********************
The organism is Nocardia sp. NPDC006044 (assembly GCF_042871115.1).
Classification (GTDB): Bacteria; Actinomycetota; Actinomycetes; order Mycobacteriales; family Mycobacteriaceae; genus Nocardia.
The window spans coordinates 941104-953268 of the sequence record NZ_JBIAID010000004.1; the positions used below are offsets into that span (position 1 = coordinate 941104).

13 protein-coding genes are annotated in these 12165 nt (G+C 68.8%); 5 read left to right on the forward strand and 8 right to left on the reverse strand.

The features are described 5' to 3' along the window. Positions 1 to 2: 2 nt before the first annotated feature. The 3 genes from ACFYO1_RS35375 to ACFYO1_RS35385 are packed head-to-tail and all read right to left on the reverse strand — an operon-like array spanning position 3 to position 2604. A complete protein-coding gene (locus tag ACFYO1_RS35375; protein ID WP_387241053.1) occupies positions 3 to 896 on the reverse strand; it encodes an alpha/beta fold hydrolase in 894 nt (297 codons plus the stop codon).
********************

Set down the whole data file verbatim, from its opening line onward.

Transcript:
The organism is Nocardia sp. NPDC006044 (assembly GCF_042871115.1).
Classification (GTDB): Bacteria; Actinomycetota; Actinomycetes; order Mycobacteriales; family Mycobacteriaceae; genus Nocardia.
The window spans coordinates 941104-953268 of the sequence record NZ_JBIAID010000004.1; the positions used below are offsets into that span (position 1 = coordinate 941104).

13 protein-coding genes are annotated in these 12165 nt (G+C 68.8%); 5 read left to right on the forward strand and 8 right to left on the reverse strand.

The features are described 5' to 3' along the window. Positions 1 to 2: 2 nt before the first annotated feature. The 3 genes from ACFYO1_RS35375 to ACFYO1_RS35385 are packed head-to-tail and all read right to left on the reverse strand — an operon-like array spanning position 3 to position 2604. A complete protein-coding gene (locus tag ACFYO1_RS35375; protein ID WP_387241053.1) occupies positions 3 to 896 on the reverse strand; it encodes an alpha/beta fold hydrolase in 894 nt (297 codons plus the stop codon).